The Cruising in Company section of the West Mersea Yacht Club had organised an event over the weekend of 17/18 June. Members would sail up to Heybridge Basin on either Friday (16th) or Saturday and there would be a BBQ on Saturday evening.
Since the long-range weather forecast indicated that this would be a decent weekend I added my name to the list.
The tides meant that I drive down to the mooring on Thursday evening and had plenty of time to unpack and get Naiad ready for an early start on Friday. Early in this case meant getting up at 04:00 and I left pretty much as soon as I had dressed and made a cup of tea. Getting off the mooring was easy now that Naiad is in the channel and with the wind more or less behind her, Naiad slipped out of the Besom Fleet only touching the mud a couple of time on the way into the river.
After that the wind was on the starboard quarter virtually all the way up to Hilly Pool Point and despite the wind being light I put in a reef soon after setting off since we were moving fast enough to arrive far too soon. I shook that out a bit later on as the wind died a little and we sailed up river under full sail.
I spotted Shoal Waters nestled into the mud on the South West side of Osea Island sitting there, as Charles Stock used to say, like a fat contented duck. She had the aft part of her cockpit tent up and I could see her second owner sitting in the cockpit enjoying the beautiful morning.
On arriving at Heybridge Basin I sailed Naiad onto the soft mud and put down the anchor but soon changed this and simply used a paddle every so often to work Naiad closer to a vacant mooring every time she floated again on the rising tide. Once I had Naiad moored to the bouy I simply waited until I was cleared to move into the lock and then paddled Naiad in. Soon after that I was moored against the wall in the basin out of the way of everyone else.
The plan was that since Naiad was the smallest boat in the basin I would be put on the very outside of the boats rafted up but when the time came, Paul, the lock keeper, asked me where I wanted to go and I replied that I had no preference and would go wherever he wanted me to go. He then asked if I would mind staying where I was and I agreed, of course.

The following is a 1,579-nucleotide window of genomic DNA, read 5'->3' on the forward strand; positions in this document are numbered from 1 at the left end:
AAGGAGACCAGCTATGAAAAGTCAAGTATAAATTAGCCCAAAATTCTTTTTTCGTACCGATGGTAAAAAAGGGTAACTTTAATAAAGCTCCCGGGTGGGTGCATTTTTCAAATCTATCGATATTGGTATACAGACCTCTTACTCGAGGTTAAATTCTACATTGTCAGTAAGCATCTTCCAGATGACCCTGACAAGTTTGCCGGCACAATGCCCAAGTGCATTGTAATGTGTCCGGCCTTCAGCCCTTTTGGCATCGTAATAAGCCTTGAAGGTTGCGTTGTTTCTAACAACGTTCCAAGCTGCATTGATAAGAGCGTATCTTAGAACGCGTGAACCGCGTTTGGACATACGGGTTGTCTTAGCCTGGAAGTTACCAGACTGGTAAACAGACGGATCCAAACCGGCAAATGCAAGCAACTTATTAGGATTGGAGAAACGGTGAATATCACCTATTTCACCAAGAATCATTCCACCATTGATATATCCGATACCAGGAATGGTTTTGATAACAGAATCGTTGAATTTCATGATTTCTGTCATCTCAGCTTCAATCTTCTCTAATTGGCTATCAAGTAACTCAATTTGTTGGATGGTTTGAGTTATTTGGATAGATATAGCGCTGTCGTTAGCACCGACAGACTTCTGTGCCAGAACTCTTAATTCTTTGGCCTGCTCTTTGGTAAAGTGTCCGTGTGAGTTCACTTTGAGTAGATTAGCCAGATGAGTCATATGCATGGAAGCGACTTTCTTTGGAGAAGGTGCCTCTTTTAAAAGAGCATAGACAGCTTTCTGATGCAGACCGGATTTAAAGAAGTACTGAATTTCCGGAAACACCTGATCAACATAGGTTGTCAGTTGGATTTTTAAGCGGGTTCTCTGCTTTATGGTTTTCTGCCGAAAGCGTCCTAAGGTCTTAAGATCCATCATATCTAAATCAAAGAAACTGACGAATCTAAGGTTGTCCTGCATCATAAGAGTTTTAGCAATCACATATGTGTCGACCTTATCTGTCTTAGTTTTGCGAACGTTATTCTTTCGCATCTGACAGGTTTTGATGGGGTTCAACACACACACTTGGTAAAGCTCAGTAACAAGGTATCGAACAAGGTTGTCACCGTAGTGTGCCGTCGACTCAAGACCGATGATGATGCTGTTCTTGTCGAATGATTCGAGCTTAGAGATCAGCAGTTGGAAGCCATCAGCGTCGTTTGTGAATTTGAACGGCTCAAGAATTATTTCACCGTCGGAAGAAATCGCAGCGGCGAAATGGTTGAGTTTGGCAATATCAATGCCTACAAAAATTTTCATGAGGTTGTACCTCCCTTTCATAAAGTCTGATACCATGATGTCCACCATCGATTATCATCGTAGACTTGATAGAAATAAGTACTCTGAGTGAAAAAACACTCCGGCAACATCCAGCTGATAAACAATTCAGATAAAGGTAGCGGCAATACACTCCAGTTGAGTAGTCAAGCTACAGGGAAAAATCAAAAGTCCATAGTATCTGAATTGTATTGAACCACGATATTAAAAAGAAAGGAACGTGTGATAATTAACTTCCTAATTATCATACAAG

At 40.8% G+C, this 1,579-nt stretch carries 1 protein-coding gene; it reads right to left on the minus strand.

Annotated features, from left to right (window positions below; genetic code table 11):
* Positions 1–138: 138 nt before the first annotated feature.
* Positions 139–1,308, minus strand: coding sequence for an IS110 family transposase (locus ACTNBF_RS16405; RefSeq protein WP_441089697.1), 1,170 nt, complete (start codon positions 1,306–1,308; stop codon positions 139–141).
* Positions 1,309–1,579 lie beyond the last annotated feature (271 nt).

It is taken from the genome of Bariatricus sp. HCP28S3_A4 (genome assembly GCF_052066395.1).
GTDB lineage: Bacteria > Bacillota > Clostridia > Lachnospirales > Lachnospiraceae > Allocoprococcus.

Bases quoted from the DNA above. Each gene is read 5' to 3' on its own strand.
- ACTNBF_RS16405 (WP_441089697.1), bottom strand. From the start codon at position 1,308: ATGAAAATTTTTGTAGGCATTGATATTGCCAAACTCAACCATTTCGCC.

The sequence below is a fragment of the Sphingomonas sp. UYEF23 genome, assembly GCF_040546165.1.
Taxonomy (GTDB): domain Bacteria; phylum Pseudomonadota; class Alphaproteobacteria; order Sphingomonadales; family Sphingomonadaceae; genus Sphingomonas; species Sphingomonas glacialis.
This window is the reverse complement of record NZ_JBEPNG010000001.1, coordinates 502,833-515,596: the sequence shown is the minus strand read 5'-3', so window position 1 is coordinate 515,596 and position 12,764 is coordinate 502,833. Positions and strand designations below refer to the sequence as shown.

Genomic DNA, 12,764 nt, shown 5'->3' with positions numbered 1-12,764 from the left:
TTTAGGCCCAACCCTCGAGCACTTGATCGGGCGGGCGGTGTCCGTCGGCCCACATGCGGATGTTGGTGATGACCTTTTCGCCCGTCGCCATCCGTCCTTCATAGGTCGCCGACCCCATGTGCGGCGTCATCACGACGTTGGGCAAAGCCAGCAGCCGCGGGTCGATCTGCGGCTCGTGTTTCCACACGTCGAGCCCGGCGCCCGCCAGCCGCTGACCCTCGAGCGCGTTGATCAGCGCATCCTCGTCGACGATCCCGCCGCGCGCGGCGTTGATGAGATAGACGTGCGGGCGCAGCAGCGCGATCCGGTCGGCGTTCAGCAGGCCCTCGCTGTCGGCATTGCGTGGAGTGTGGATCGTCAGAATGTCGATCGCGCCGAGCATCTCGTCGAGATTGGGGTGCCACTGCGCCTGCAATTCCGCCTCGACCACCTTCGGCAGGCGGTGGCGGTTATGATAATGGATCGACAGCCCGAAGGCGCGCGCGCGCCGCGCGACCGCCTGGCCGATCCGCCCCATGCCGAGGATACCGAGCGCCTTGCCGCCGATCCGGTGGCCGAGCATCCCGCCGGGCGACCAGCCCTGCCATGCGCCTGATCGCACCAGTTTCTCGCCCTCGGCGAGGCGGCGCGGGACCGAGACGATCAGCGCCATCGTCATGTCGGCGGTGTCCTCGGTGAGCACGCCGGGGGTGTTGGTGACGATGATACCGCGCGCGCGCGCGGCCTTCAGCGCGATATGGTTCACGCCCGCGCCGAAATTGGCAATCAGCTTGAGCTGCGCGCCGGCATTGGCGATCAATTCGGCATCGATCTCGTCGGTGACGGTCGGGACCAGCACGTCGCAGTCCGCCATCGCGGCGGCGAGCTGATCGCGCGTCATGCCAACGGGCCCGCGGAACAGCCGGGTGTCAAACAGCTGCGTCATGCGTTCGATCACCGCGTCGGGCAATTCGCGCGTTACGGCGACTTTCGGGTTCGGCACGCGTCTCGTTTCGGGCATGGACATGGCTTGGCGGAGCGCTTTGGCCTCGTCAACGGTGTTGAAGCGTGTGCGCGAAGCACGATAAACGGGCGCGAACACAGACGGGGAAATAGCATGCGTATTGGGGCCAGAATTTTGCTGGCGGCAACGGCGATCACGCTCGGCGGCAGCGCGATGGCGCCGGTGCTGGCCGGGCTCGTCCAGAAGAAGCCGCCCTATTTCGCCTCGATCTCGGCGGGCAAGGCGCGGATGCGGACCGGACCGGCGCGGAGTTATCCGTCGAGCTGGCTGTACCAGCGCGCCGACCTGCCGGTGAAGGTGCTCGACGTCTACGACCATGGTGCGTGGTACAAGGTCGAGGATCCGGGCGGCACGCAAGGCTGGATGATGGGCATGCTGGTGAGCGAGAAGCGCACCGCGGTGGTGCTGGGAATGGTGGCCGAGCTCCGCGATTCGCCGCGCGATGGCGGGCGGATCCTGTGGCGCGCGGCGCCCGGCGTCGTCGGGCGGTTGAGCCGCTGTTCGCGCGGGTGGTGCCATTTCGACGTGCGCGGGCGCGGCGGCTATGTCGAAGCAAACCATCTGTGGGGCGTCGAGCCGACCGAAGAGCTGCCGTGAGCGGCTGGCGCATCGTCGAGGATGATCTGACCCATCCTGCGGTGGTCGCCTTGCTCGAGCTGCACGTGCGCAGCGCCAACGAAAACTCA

I walked into a shopping centre just on the outskirts of Maldon after that going along the towpath and on my return I spotted a sign for the East Coast Path. I realised that this could not lead back to Maldon and must, therefore head towards Heybridge and I took that path to get back to Naiad.
This is a view of Maldon over the saltings from the East Coast Path.
The path itself is well maintained and obviously well used. This is looking back in the direction I had just come ...
... and this is the way onwards.
Now something about Heybridge Lock and Basin. Ask you see, the lock is only accessible at certain states of the tide. You might be able to get a canoe out at low water, possibly.
When the wind is blowing into the lock getting out for sailing craft without an engine is made nearly impossible by this set of pontoons on the North of the lock entrance...
...and the other pontoon and moored boats on the South side.
Interestingly, someone has been walking in the mud. I wonder why they didn't get stuck.
On arrival at the basin I found that the Heybridge Basin Regatta was being held this weekend, a very pleasant surprise.
Standing on the seaward mortice lock gate looking out to the river. The new sliding gate can be seen in the picture and this means that the length of the lock can be used if there are very large vessels moving through the lock or a large number trying to get in or out in a short tide window.
Looking the other way is the main lock and the inner mortice lock gate.
After the smack race on Saturday five of the eight smacks berthed in the basin as you can see here.
This is where Naiad was moored and she is just the right size to fit into this otherwise unused space.
After a really nice BBQ on Saturday evening Sunday arrived with a bang in the form of a thunderstorm at 2am. The rain had mostly gone by the time I got up at 6am but it was a little damp under foot and since I don't have a cockpit tent as yet, I needed to bail out the cockpit a little.
By the time we started locking out around 11:30 the wind was blowing into the lock so I was given a tow by one of the smacks out into the main river. After that it was a wonderful sail back to the mooring. The first part was a beat pretty much all the way to Osea Island and not long after rounding Hilly Pool Point I had to heave to and take in a reef.
Naiad sailing past Hilly Pool Point taken by Brigitte, one of the WMYC members who also attended the Heybridge Cruise.
Another photo taken by Brigitte.
I sailed on under reefed main and the staysail with the centre plate pulled up a little to balance the boat until I got just past Osea Island when the wind really got up and I hove to again and took in the second reef and furled the staysail. Under fully reefed main alone Naiad sailed down river aided by the tide and we eventually arrived back on the mooring at 16:10.
I had just started to pack the dinghy before leaving Naiad when I really started to rain. I didn't bother with the bird netting, just the cockpit cover and then pulled for the shore. I got drenched. Still, I had a spare set of dry clothes with me so once the car was packed and the dinghy stowed I was able to change into the dry kit for the drive home.
An excellent trip and one I thoroughly enjoyed.
Time for a cup of tea.